It was too close for a declaration to be made on the wire, yet trainer Steve Asmussen had faith. And in the seconds after the 148th running of the Belmont Stakes was complete, the soon-to-be enshrined Hall of Famer ran onto the sandy Belmont Park oval and let loose celebratory yells, knowing his grand plan with Creator came to fruition.
When Creator’s No. 13 finally flashed above that of Destin’s No. 2, the whirlwind of Asmussen’s personal and professional journey washed over him with the rain from the heavens. So much of the last couple of years have been about the Texas native holding it together. And when given the opening of a classic victory, he let himself become happily unhinged.
“When he got to the wire, you thought he won,” Asmussen said of Creator’s furious rally. “We were waiting for them to put up the number and to turn loose.”
It wasn’t the history-making, Triple Crown sweep American Pharoah rocked the racing community with one year ago. Still, WinStar Farm and Bobby Flay’s Creator lifted his share of hearts as he got his nose down at the line over graded stakes winner Destin to win the 1½-mile, $1.5 million Belmont Stakes. Preakness Stakes winner and race favorite Exaggerator struggled home in 11th in the 13-horse field.
If the last couple years have been trying, the last few months for Asmussen have been about having his belief rewarded. He was voted into Racing’s Hall of Fame this April, two years after being subjected to allegations of mistreatment by the People for the Ethical Treatment of Animals that were widely proven baseless. He then came into the Kentucky Derby believing Creator’s breakout victory in the Grade I Arkansas Derby on April 16 was a sign of things to come for the late-maturing colt, only to watch the son of Tapit finish 13th after a troubled trip on the first Saturday in May.
Asmussen informed WinStar Farm president Elliott Walden a week after the Kentucky Derby that he didn’t want to bring Creator to the final leg of the Triple Crown unless he felt confident he could win. After being given a genius ground-saving ride by Irad Ortiz Jr. and threading the needle between horses in the stretch to take aim at brave-running Destin, Creator validated more than just his prior form.
“It’s the best feeling right now. The great thing about racing is you have a bad day, bad week, bad month, they don’t put you behind the gates, they line you up even and give you a chance to prove yourself,” said Asmussen, who earned his first Belmont Stakes victory to go along with two Preakness Stakes triumphs. “The focus was today. This was (Creator’s) chance to win a classic. I think that we — we had a little frustration after the Derby. Hats off to the winners all the time … but I thought today the focus was for him to be on this stage to prove how good he was.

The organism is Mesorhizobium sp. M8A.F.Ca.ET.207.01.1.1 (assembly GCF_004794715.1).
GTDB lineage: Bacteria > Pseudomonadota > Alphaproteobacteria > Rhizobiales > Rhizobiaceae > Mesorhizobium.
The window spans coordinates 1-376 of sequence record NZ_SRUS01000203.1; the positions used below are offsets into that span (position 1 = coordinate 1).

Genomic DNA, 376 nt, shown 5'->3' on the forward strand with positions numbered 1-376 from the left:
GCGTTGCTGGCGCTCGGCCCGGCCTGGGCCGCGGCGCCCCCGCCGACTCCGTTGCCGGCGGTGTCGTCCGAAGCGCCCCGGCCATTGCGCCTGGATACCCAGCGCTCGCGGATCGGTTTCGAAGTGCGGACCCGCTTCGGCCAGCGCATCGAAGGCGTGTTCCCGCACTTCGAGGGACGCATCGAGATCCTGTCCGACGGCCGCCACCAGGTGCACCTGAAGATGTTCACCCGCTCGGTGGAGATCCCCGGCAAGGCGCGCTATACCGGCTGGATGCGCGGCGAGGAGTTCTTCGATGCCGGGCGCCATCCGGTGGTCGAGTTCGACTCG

“We (skipped the Preakness) and waited to make sure that he was the same horse and I’m just very proud, very proud of the whole team and that he proved who he is today.”
One could say it took a village to get Creator in position for his redemption run.
With the Belmont shaping up as a paceless race, WinStar Farm made the call to transfer their maiden-winner Gettysburg from trainer Todd Pletcher to Asmussen’s barn for the sake of having the colt serve as a rabbit to aid the late-running Creator and Exaggerator, whom they own the stallion rights to.
The plan worked to perfection where Creator was concerned, but also served to stymie the Pletcher-trained Destin. Gettysburg struck the front as expected out of post No. 6 and cut fractions of 24.09 and 48.48 — an honest pace for a 12-furlong test — with Destin right off his hip all down the backstretch.
“It was not an easy decision because there were two trainers involved as well,” said Walden, who added that Pletcher would get Gettysburg back in his barn after the Belmont. “And my hat’s off to Todd. I spoke to Todd about this about a week ago. I felt like the right thing to do was to realign the camps because Todd had the second and third choice in the race, and I just felt like it would be easier on him to answer to his other owners. It would be easier on us if we realign the camp for this race.
“It was right for Creator. Todd received it with the class that he has. He understood. We have a great relationship. And it did work today.”
Pletcher said post-race he “didn’t care to comment” on the Gettysburg situation.
With Gettysburg giving way to Destin at the head of the stretch, Creator surged up between Stradivari and Governor Malibu after saving precious ground along the rail and wore down Destin to earn his third win in 10 career starts. UAE Derby winner Lani made a surge of his own to get third and the final time for the race was 2:28.51 over a fast track.
“I thought Irad gave him a perfect trip,” Asmussen said. “I thought he saved yards and won by inches. He made the difference.”
In running worse than third for just the third time in his 12 career starts, Exaggerator had his connections wondering what the difference was for the son the Curlin, who came up empty after rating just off the pace in fifth and sixth. Trainer Keith Desormeaux took the loss with grace, saying it was “no dishonor” to lose to a horse like Creator while his brother, jockey Kent Desormeaux, said he simply had no horse when he asked Exaggerator for his best run.
“I couldn’t have dreamt up a smoother ride,” Kent Desormeaux said. “At the quarter pole, I set him down, put him down for a mad drive and said ‘Show me your stuff.’ And there was nothing there. By the time we got to the eighth pole, he was stepping on his tongue and I said ‘that’s enough,’ let’s get him home. You can blame a million things after that effort, but I just know going in he couldn’t have been a happier horse.”
Added Keith Desormeaux, “It was a heck of accomplishment to win the Preakness, to win a classic. It’s disappointing (to lose) but it’s far from life-changing.”